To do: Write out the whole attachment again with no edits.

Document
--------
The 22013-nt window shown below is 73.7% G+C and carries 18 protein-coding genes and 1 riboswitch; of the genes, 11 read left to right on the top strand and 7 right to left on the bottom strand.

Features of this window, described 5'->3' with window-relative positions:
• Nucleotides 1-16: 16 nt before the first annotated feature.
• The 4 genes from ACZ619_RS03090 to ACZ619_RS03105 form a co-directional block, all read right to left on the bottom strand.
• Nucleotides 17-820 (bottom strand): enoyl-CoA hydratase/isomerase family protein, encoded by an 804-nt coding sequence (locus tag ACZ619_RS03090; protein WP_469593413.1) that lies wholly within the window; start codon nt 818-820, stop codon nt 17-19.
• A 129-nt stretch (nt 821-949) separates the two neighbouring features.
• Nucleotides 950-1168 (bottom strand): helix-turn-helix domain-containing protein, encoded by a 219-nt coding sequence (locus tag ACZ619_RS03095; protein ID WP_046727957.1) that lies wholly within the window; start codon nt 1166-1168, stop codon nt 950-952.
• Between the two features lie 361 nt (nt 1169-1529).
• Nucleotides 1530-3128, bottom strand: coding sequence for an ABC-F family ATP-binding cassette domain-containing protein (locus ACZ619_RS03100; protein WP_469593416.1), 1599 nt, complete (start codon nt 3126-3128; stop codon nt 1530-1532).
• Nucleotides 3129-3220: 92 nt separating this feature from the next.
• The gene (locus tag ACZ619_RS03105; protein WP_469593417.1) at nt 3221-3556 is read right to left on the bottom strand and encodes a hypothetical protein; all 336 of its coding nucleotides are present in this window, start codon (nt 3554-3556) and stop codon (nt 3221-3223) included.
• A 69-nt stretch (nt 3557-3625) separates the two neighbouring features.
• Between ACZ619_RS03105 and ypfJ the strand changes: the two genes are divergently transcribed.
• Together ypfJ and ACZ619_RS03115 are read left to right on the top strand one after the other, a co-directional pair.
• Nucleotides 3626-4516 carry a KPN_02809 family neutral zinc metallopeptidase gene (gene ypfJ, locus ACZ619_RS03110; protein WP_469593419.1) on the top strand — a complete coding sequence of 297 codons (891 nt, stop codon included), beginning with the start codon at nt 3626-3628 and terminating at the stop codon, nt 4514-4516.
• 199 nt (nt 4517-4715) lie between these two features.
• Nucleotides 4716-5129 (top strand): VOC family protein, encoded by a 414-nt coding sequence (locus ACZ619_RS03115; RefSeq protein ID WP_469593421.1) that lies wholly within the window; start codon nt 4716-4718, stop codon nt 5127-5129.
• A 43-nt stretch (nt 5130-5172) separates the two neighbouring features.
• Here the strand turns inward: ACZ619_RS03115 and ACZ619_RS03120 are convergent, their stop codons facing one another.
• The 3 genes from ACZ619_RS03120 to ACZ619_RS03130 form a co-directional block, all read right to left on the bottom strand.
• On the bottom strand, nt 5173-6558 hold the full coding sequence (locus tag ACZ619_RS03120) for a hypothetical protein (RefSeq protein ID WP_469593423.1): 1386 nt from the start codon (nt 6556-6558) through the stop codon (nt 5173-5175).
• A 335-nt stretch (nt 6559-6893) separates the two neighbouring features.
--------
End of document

The 22013-nt window shown below is 73.7% G+C and carries 18 protein-coding genes and 1 riboswitch; of the genes, 11 read left to right on the top strand and 7 right to left on the bottom strand.

Features of this window, described 5'->3' with window-relative positions:
• Nucleotides 1-16: 16 nt before the first annotated feature.
• The 4 genes from ACZ619_RS03090 to ACZ619_RS03105 form a co-directional block, all read right to left on the bottom strand.
• Nucleotides 17-820 (bottom strand): enoyl-CoA hydratase/isomerase family protein, encoded by an 804-nt coding sequence (locus tag ACZ619_RS03090; protein WP_469593413.1) that lies wholly within the window; start codon nt 818-820, stop codon nt 17-19.
• A 129-nt stretch (nt 821-949) separates the two neighbouring features.
• Nucleotides 950-1168 (bottom strand): helix-turn-helix domain-containing protein, encoded by a 219-nt coding sequence (locus tag ACZ619_RS03095; protein ID WP_046727957.1) that lies wholly within the window; start codon nt 1166-1168, stop codon nt 950-952.
• Between the two features lie 361 nt (nt 1169-1529).
• Nucleotides 1530-3128, bottom strand: coding sequence for an ABC-F family ATP-binding cassette domain-containing protein (locus ACZ619_RS03100; protein WP_469593416.1), 1599 nt, complete (start codon nt 3126-3128; stop codon nt 1530-1532).
• Nucleotides 3129-3220: 92 nt separating this feature from the next.
• The gene (locus tag ACZ619_RS03105; protein WP_469593417.1) at nt 3221-3556 is read right to left on the bottom strand and encodes a hypothetical protein; all 336 of its coding nucleotides are present in this window, start codon (nt 3554-3556) and stop codon (nt 3221-3223) included.
• A 69-nt stretch (nt 3557-3625) separates the two neighbouring features.
• Between ACZ619_RS03105 and ypfJ the strand changes: the two genes are divergently transcribed.
• Together ypfJ and ACZ619_RS03115 are read left to right on the top strand one after the other, a co-directional pair.
• Nucleotides 3626-4516 carry a KPN_02809 family neutral zinc metallopeptidase gene (gene ypfJ, locus ACZ619_RS03110; protein WP_469593419.1) on the top strand — a complete coding sequence of 297 codons (891 nt, stop codon included), beginning with the start codon at nt 3626-3628 and terminating at the stop codon, nt 4514-4516.
• 199 nt (nt 4517-4715) lie between these two features.
• Nucleotides 4716-5129 (top strand): VOC family protein, encoded by a 414-nt coding sequence (locus ACZ619_RS03115; RefSeq protein ID WP_469593421.1) that lies wholly within the window; start codon nt 4716-4718, stop codon nt 5127-5129.
• A 43-nt stretch (nt 5130-5172) separates the two neighbouring features.
• Here the strand turns inward: ACZ619_RS03115 and ACZ619_RS03120 are convergent, their stop codons facing one another.
• The 3 genes from ACZ619_RS03120 to ACZ619_RS03130 form a co-directional block, all read right to left on the bottom strand.
• On the bottom strand, nt 5173-6558 hold the full coding sequence (locus tag ACZ619_RS03120) for a hypothetical protein (RefSeq protein ID WP_469593423.1): 1386 nt from the start codon (nt 6556-6558) through the stop codon (nt 5173-5175).
• A 335-nt stretch (nt 6559-6893) separates the two neighbouring features.